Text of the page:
In coming to work at Unshackle as very much a political novice two years has certainly changed all of that. There were some basic steps I had to take, including voting in my first local election as well as for my first school budget (before it was only one time voting for president and that was because, well, it was the President). I also learned the names of state representatives, and that they do in fact have a job that is important. National politics is far from the only thing that matters. And I learned patience. Because, while I’d heard it said before things are different in experience, politics takes time.
Often too much time. I’ve worked for two years and issues that were set on my desk the first day are still bouncing around Albany (and I know many of them have been bouncing around longer than I have). I may know more about politics now, about the steps and the process and the people, but something that hasn’t changed about me is the frustration. I understand that there are different parties, and different people, and different opinions, but while those all exist common sense seems to be missing. The Scaffold Law, the 18-a Assessment, Design Build and Public Private Partnership expansion, these don’t seem hard to me. They seem like simple choices, common sense choices, that shouldn’t take quite as much debate as they already have.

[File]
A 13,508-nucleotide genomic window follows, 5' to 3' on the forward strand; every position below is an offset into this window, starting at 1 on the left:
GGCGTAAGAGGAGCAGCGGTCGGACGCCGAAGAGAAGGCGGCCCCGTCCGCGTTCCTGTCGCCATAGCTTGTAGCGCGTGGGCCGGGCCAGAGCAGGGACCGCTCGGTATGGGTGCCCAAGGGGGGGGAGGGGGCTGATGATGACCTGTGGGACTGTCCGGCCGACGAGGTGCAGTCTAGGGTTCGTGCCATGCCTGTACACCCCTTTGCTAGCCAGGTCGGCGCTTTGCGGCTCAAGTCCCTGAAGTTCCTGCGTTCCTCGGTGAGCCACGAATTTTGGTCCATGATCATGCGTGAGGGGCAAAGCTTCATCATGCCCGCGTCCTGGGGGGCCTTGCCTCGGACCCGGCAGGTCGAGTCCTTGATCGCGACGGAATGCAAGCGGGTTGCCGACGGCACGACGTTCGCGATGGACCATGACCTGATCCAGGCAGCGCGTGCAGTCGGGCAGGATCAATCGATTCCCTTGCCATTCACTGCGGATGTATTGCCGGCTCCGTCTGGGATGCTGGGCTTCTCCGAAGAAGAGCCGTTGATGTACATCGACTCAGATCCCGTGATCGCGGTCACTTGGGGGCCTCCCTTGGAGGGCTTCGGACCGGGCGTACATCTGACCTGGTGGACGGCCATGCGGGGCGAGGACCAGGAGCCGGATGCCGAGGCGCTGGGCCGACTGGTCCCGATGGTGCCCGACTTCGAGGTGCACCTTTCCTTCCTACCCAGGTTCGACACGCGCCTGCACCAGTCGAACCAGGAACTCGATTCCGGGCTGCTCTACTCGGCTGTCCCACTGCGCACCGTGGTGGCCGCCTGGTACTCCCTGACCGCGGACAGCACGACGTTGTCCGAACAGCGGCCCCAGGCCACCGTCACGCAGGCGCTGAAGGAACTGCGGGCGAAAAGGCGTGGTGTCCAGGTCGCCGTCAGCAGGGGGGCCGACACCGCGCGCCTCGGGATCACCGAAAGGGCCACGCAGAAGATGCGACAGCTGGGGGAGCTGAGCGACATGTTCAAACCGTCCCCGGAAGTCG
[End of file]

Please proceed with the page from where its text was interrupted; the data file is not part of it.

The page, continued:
And maybe that’s because I was a novice. Maybe that’s because, even with two years under my belt, I’m still not a career politician or a professional lobbyist. Maybe it’s because, while I’ve seen the intricacies and the infighting, I can still see everyday life. And I see everyday life first.
Albany is important, state government controls a good deal more than many casual news viewers are aware of. I know I wasn’t aware of it. But because they have that control, they need to do their job. They need to do it efficiently. If any small business, or even a large corporation, were run like that state legislature it would be out of business in a week. Businesses can’t take multi week vacations every few months. Employees can’t stop showing up in June. Owners can’t delay decisions for years. I have learned to look at politics in detail, differently than I did before. Maybe it’s time for legislators to take a step back and look at their jobs a little differently too.